C. Shared learning
As a developing community of practice, significant time needs to be built in and encouraged as part of the design of the intervention, that will allow reflection about the nature of the unfolding intervention. This reflection doesn’t stop at just looking at the potential indicators as part of the monitoring and evaluation plan, but also looks distinctly at the way the working relationship between the partner organisations is going.
Challenges with working with youth-led/youth focused NGO’s
Some of the issues that are often unique to working with youth organisations (especially at community level, present themselves only as the intervention unfolds- it is difficult to plan for, except to say that there needs to be a degree of time invested into incorporating buffers into the implementation timelines and so forth.
Some of the challenges include:
Energy and priorities of young people are vast and varied. Which is to say, one cannot assume, even within the same community, that young people will be similarly engaged in the different interventions, regardless of how interesting a process design and implementation may have been.
The push and pull nature of accountability – because of the intention of keeping deadlines and deliverables intact, partnerships can receive strain. There needs to be an understanding of what it is that is negotiable and non-negotiable.
If there are no core common values, the cost of building the relationship is too extreme, to the detriment of the intervention: If organisations intend to form meaningful partnerships, the entry point should generally be around a shared/common vision. Any other consideration needs to be secondary as this may tarnish future engagements.
Resource scarcity as impediment towards relationship building for sustainable network functioning without dependence on lead agency: Due to the nature of funding, particularly in South Africa, there is a need to know the organisation that has more resources or access to funding, is likely to carry the burden for the most part of the intervention. This is harmful for the building of meaningful partnerships as it ends up being a non-equal partnership where the partner with all the resources can impose ideas that would not have been as readily accepted if it were not for the dependence on funding.
The following are some of the lessons that are unfolding as the intervention continues:
D. Managing power effectively through effective communication, for successful collaboration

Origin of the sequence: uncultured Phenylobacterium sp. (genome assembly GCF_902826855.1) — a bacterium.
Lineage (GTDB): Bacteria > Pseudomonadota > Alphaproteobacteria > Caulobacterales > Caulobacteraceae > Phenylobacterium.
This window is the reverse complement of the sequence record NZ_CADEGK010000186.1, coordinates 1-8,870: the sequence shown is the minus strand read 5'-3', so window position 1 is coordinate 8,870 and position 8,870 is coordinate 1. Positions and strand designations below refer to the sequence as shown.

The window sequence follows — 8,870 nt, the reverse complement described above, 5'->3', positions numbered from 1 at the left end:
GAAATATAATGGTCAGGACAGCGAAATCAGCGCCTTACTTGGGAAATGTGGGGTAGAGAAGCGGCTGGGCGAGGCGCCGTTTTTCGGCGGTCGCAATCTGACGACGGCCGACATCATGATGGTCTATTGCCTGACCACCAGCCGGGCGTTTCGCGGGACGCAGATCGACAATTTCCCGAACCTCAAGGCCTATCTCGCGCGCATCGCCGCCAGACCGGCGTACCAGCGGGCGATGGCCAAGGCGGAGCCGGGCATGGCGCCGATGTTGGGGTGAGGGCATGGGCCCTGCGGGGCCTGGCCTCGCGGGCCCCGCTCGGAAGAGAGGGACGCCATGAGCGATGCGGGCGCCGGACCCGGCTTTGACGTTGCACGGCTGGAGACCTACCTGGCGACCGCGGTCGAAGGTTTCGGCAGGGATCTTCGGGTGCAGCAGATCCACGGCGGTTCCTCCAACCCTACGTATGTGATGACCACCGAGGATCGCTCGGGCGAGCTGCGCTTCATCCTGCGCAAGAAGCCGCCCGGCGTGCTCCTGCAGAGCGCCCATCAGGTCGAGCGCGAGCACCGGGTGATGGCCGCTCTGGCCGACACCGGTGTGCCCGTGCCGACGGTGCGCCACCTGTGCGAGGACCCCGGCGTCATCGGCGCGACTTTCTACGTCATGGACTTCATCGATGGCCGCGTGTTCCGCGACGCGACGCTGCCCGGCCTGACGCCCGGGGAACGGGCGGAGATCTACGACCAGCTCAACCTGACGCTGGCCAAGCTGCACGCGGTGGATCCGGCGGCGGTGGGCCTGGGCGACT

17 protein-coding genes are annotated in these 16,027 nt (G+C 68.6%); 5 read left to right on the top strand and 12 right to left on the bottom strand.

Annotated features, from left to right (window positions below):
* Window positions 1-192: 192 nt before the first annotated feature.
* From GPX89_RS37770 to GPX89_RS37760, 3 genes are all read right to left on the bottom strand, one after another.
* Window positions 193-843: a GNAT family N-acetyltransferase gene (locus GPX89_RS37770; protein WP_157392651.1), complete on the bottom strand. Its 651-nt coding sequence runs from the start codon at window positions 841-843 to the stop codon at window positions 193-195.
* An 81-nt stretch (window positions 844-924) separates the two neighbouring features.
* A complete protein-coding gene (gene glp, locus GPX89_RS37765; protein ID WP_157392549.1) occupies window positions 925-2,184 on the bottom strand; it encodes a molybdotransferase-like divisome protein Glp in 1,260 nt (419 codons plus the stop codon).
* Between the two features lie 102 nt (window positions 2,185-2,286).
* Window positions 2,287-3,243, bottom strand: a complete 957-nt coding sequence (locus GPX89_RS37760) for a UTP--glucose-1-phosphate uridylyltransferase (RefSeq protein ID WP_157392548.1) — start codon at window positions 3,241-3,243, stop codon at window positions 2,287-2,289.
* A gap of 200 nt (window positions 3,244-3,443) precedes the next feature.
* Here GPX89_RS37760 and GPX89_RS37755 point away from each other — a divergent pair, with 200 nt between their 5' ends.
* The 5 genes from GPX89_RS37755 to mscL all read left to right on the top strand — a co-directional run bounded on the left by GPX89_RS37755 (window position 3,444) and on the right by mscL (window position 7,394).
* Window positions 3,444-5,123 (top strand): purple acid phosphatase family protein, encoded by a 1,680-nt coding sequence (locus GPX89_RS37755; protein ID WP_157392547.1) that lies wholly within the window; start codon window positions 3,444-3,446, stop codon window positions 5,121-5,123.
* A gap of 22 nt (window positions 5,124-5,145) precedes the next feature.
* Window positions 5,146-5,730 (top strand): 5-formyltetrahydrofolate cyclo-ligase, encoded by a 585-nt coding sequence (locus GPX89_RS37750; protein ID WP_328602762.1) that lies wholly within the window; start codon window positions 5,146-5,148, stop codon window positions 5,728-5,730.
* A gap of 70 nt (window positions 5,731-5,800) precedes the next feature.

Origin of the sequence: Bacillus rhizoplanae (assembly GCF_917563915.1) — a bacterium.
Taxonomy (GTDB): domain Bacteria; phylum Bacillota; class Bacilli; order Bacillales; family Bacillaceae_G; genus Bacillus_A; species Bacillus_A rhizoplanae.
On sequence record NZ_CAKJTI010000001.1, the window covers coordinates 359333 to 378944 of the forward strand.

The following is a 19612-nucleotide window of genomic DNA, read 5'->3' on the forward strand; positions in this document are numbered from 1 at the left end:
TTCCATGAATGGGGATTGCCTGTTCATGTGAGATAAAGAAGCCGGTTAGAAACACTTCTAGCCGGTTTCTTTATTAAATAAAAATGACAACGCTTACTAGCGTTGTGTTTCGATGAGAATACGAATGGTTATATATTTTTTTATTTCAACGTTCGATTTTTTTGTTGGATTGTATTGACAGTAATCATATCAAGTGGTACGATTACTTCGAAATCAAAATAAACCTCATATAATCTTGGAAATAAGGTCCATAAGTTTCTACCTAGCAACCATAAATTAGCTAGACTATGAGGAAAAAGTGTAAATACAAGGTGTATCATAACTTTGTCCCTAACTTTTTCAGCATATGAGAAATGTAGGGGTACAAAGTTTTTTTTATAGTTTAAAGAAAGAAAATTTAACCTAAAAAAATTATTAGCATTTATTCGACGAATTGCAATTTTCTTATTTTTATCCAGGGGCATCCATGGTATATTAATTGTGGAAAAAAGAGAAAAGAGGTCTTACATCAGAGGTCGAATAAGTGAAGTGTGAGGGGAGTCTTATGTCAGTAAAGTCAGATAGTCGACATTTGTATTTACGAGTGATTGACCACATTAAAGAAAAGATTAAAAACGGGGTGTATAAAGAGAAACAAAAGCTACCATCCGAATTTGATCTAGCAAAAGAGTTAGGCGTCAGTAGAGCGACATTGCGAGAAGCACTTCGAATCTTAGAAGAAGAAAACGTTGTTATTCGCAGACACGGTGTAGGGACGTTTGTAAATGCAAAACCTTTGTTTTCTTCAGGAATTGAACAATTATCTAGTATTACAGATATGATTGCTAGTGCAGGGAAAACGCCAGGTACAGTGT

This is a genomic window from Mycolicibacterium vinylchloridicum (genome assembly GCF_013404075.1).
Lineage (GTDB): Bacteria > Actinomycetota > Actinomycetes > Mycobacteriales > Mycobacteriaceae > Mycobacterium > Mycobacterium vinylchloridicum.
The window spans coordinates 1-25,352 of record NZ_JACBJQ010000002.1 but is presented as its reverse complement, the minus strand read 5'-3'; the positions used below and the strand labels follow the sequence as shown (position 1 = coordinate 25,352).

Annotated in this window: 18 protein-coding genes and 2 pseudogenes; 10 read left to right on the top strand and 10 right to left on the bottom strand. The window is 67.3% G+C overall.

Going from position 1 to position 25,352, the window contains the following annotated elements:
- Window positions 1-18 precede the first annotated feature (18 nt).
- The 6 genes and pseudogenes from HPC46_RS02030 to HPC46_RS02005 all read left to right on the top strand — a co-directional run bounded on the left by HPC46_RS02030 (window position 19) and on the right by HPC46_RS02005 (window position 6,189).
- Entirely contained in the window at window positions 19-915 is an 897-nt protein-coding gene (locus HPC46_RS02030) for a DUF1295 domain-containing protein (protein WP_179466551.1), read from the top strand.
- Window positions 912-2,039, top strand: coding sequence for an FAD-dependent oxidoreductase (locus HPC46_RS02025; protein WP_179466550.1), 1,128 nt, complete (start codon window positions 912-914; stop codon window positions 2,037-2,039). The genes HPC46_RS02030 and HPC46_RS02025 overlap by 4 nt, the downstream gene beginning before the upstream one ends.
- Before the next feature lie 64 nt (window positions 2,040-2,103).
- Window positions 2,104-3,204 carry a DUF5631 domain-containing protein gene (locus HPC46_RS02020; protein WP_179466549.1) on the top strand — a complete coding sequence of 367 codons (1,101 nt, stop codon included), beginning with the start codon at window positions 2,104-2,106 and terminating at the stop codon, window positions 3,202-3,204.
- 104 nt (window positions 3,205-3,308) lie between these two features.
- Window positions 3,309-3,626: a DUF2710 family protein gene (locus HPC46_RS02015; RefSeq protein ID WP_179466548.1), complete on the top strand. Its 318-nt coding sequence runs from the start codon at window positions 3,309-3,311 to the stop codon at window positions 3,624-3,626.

During our work, we have realised that unless communication is transparent among all parties involved in a network, collaboration is hampered. Effective communication promotes collaboration in the following ways:
Inter and intra-organisational relationships must be guarded and nurtured to ensure lines of communication remain open all the time;
Connected to the above point, is that through effective communication trust is strengthened among partners, especially as it relates to decision making and building consensus;
Effective communication fosters teamwork especially in governance matters where leadership is collective rather than individual-centred, thereby fostering accountability among partners.
E. Building on shared values to ensure long-term commitment to process and change
Building on shared values to ensure long term commitment is a process and happens over time through increased interaction and information exchange as trust is built among partners. As partners identify with the values that bind them together in a network, the more they become amenable to the partnership. Shared values have in them inherent benefits that promote collaboration and accountability among partners in a network such as:
Influencing collective behaviour of partners in the network – partners are sensitive to each other and mind their actions thereby creating a shared culture that defines the network;
Shared values have potential of deepening trust among partners, which is fundamental for creating a cohesive network culture;
Connected to the above point, deepened trust as result of shared values, potentially increases the capacity of a network to outperform themselves due to their collective capacities to do their work as collaborators.
The DDP is persuaded that in enhancing youth development in the context of building engagement in communities, there is a need to think about new modes of collaboration that strengthen partnerships and promote accountability. This is a desirable approach recommended for civil society organisations seeking to deepen the impact of their interventions towards sustainable community development.